First, in yesterday’s blog entry, John Wells claims of “agrément”: “You read it here first”. Perhaps you did, but John has not read Word for Word, pictured in the column to the right of this, which Stewart Clark and I published in 2003:
agrément, borrowed from French, is found on a product’s label to show that it has been approved by the relevant EU authority. Hence its meaning in English is ‘approval’.
Stewart and I included an approximation to the French pronunciation as we could find no evidence of an anglicized version, and considered it to be a word more likely to be encountered in print than in speech. John may well be right in saying that you saw an anglicization in his blog first.
Second, Jack Windsor Lewis disagrees with me here about the function of the BBC’s Pronunciation Unit. He would like it to be a purely advisory body, while I would like to see its recommendations made mandatory on those whom the public perceive as BBC personnel (presenters, newsreaders, journalists). The present situation, where staff newsreaders, particularly on Radio, are instructed by their management to follow the Unit’s line, while all others may simply ignore it, leads to the situation described by Jack in a later blog, here, when three pronunciations of the same name appear in quick succession, all spoken by broadcasters the public can only understand to be BBC employees. If it were a question of vocabulary words, then this would be acceptable, as the vast majority of people have now learned to accept that, in the old phrase, there’s more than one way to skin a cat. However, when we come to proper names, the rules change: even within English-language names, the rules of phonotactics are stretched: Laing /leɪŋ/ is the only English word I know in which a diphthong is followed by a final velar nasal. From the point of view of courtesy alone, it is surely polite to use the pronunciation of a person’s name that corresponds (within the bounds of one’s accent) to that used by the bearer of the name. This can be extended to place names: the pronunciation used by inhabitants – who may be considered the owners of the name – should be the one used by broadcasters. There are inevitably cases in which more than one pronunciation is used by the ‘natives’ (Shrewsbury in Shropshire is the most obvious one), but the rule holds in general.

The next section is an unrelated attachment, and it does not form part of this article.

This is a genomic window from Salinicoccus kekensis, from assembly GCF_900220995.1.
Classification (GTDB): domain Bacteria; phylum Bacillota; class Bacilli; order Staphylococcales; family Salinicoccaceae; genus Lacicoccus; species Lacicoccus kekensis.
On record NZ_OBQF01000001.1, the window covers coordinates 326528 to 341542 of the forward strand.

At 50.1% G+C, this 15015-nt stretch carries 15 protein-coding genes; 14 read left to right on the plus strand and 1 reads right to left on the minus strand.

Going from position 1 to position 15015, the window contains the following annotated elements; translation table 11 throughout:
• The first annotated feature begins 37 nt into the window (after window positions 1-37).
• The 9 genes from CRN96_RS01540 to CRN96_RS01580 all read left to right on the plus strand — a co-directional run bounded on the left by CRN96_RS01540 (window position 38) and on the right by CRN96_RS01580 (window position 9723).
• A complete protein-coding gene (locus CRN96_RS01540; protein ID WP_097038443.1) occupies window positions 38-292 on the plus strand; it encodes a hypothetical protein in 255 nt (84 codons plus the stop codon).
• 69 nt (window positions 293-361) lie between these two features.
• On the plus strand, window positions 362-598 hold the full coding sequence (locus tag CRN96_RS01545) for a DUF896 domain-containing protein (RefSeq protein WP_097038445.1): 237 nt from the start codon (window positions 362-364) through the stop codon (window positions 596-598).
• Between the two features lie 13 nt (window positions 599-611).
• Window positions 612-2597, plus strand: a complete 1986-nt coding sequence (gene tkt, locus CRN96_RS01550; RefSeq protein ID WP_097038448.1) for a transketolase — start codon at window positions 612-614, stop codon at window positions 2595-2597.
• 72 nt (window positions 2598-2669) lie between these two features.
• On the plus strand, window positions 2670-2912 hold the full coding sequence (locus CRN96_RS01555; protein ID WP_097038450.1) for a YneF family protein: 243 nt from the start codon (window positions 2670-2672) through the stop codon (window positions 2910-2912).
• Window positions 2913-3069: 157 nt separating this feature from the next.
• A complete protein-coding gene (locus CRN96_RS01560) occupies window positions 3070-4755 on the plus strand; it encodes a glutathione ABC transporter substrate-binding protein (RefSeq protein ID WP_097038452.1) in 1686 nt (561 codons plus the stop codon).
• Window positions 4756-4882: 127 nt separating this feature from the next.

When it comes to foreign names, well established anglicisations, such as Moscow, Paris, Germany, are clearly the ones to use, but for the majority of foreign names (and I was told long ago that there are about three billion place names in the world, to say nothing of the six billion people – who all have names), there is no readily available English version. This is where the Pronunciation Unit’s expertise can play a part, but only if it consults widely, not only among native speakers of the ‘difficult’ name’s language, but also among the potential users of the name – the broadcasters. In the specific case of Sarkozy, for which the final syllable stress is, to me at least, the most unsatisfactory English version, I believe that the Unit has failed to consult widely enough. However, one failure does not invalidate my argument, and if my suggestion for the future of the Unit – that it be transferred to Editorial Policy management – were to be carried out, then the Unit’s members would have easier access to these users, who would be led to respect its views more than they do at present, and such ‘mistakes’ would be further reduced.